Ideal if you’re after a killer straight smile 

A smile is one of the first things people notice about us. Dazzling or derelict, it’s one of the key contributors to that all-important first impression, and increasingly, people are paying good money to make it count. This is why so many people covet the widest, whitest smile and because of this, braces are becoming increasingly popular with adults. Indeed, a recent report from the British Orthodontic Society found an 80% increase in adult patients (up from 75% in 2016) getting orthodontic treatment.

But how do you find one which fits both your mouth and lifestyle? We’re asking the big questions today; here’s how to choose the right tooth aligner for you, IDEAL if you’re after a killer straight smile.

THE EXPENSE 

First things first, straight teeth don’t come cheap; fees for private orthodontic treatment are usually around £2,500. They can, however, be much higher if you’re after any extras.

That said, there are lots of different companies that provide teeth aligners, which means that the cost can vary widely between different providers and even from one orthodontist to another. The price varies depending on how much work your teeth need.

If the fee is too much for you to manage in one go, companies like Straight My Teeth allow you to pay in instalments so you get the aligners you need, all with a favourable payment plan. 

METAL, CERAMIC OR CLEAR?

Ceramic braces and clear aligners are often favoured by adult patients because they are less noticeable than metal. Ceramic braces are made from translucent materials and are pretty discrete while clear aligners are thin clear flexible plastic ‘mouthguards’ which fit closely over the teeth and are more or less invisible. Metal aligners, simply put, are more noticeable.

That said, metal braces and ceramic braces tend to be more effective at adjusting teeth, and since they are attached to your teeth – you don’t have to worry about losing or misplacing them. However, if discretion is your priority, clear teeth aligners are best, with many wearers reporting that they’re barely noticeable to the naked eye.

ORTHODONTIST VISITS 

It can be difficult for busy people to find the time to visit their orthodontist. If this sounds like you, then you need a tooth alignment option that does not require too many visits to the orthodontist. The standard timeline of teeth alignment involves a first meeting with an orthodontist, where they take a number of x-rays of your mouth and head and do a full oral exam. Once that is done, they will come up with a treatment plan.

The orthodontist will then give you a choice between traditional braces and aligners. For traditional braces, you’ll be required to visit the orthodontist every four to six weeks. In general, a user needs to wear braces for at least three years and if you are very busy, you might find the number of orthodontist visits during those three years to feel excessive.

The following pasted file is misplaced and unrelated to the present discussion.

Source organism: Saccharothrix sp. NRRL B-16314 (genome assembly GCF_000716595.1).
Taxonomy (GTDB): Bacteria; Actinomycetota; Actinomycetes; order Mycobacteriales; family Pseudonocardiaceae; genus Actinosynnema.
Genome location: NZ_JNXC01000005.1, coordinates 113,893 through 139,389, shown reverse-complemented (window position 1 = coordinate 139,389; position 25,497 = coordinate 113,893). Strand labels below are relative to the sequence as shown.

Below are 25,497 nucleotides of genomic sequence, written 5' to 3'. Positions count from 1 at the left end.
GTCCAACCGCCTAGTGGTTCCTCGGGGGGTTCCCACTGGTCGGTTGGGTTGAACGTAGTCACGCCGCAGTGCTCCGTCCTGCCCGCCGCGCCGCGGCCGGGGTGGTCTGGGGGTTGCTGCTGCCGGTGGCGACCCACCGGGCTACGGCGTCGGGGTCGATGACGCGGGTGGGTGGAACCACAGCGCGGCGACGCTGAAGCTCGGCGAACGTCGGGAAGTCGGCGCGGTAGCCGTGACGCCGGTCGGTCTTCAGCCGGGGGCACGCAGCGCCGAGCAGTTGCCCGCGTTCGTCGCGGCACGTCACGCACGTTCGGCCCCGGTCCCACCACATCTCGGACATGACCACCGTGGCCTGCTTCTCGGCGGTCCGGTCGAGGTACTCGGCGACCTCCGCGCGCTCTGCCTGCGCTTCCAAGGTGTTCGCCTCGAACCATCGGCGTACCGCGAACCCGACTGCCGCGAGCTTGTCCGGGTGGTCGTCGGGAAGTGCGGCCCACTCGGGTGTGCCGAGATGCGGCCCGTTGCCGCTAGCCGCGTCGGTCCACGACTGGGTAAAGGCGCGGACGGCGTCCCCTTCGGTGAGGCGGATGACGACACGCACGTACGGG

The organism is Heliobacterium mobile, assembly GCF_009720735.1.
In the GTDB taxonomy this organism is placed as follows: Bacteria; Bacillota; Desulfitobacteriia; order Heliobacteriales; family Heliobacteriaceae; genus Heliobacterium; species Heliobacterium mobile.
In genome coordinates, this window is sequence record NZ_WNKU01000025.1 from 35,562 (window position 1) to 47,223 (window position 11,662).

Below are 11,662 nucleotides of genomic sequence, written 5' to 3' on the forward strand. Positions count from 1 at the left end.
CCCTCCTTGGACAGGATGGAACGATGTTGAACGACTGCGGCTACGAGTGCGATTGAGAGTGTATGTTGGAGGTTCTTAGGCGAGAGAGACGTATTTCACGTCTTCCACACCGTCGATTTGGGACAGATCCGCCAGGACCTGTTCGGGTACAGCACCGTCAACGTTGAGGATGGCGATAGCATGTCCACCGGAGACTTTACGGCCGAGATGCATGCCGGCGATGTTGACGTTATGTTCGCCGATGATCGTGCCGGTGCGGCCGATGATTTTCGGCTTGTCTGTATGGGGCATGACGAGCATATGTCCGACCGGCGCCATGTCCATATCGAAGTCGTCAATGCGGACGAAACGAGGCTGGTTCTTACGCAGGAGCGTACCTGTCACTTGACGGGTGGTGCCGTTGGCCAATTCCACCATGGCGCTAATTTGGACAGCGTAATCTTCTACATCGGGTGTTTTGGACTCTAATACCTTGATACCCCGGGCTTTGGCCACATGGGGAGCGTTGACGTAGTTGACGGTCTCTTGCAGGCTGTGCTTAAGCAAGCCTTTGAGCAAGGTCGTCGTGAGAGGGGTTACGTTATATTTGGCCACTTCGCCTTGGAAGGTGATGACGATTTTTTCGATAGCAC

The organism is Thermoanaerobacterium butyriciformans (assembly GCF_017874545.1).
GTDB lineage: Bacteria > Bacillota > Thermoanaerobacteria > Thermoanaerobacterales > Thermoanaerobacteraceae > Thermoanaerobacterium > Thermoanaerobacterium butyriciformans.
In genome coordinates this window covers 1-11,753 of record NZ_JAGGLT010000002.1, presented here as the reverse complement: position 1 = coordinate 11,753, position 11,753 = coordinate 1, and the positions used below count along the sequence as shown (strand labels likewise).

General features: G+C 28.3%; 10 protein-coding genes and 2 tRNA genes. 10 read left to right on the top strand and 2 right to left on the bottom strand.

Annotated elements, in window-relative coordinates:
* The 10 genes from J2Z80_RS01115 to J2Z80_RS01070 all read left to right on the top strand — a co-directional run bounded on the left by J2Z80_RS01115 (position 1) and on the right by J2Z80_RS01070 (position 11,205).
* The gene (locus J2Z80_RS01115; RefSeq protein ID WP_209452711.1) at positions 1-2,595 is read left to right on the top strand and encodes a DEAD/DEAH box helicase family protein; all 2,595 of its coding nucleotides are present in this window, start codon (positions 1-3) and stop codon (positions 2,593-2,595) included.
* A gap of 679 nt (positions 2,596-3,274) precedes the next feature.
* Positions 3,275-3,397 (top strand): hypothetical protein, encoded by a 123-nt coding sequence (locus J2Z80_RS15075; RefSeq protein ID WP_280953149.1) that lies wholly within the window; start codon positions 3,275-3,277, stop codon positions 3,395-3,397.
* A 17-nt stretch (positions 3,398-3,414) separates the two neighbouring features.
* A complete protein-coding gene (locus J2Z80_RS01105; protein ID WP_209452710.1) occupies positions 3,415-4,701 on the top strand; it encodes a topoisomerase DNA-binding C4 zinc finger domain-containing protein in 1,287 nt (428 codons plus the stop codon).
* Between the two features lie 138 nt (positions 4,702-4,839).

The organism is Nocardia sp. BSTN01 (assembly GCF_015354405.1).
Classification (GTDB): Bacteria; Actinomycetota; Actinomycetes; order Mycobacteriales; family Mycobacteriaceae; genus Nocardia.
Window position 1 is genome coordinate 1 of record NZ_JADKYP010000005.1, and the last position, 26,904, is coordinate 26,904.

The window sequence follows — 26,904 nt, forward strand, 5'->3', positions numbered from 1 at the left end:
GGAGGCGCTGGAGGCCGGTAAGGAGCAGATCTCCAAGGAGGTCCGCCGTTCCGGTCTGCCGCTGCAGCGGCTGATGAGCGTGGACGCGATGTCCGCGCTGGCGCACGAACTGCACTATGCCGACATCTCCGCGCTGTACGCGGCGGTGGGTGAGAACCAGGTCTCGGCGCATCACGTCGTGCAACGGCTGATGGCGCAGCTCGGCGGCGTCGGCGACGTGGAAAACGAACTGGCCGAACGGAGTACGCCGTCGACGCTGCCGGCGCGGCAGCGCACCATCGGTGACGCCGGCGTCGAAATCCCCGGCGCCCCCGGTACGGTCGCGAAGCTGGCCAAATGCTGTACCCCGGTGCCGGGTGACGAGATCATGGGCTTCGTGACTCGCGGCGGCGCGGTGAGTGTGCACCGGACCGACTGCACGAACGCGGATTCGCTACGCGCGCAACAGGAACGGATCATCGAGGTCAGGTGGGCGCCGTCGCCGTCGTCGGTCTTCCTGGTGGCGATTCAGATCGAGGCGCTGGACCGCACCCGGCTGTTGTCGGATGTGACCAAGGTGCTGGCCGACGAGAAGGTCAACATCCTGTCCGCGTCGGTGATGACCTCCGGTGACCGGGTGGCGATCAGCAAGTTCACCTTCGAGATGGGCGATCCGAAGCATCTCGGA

As for aligners, you will be given a set that you need to wear for 22 hours a day. Each set must be worn for at least two weeks, and since the orthodontist already has your treatment plan, they can mail you the new sets when you need them. This reduces the number of visits you need to make to the orthodontist. For those with work and family commitments which seem to eat up all their hours, aligners might be a better bet.

COMFORT CONSIDERATIONS 

The comfort of your braces or aligner is of paramount importance and will determine how happy the wearer is with the solution they choose. In general terms, braces offer a little more discomfort and require more upkeep than aligners. This is largely because they are harder to clean than clear aligners. Though you can remove aligners to clean your teeth and then replace them,  you cannot do the same with metal braces, which makes cleaning teeth harder. What’s more, food tends to get stuck on and in braces, which can be an inconvenience.

One thing to note is that no matter the teeth alignment solution you go with, there will be some discomfort as your teeth realign. 

ORAL HEALTH

Braces may have a higher impact on oral health than aligners because of the potential for food to get stuck in braces and the increased difficulty of cleaning and flossing associated with wearing them. As for aligners, you can remove them, clean your teeth, clean them separately and put them back on. This level of hygiene may well lead to better oral health outcomes.

SEE THE FINAL RESULTS

Another good way of choosing the right teeth aligners is to see the results for yourself. Orthodontists should provide a portfolio with before and after pictures of their patients, which will shed light on the various results of different teeth alignment solutions.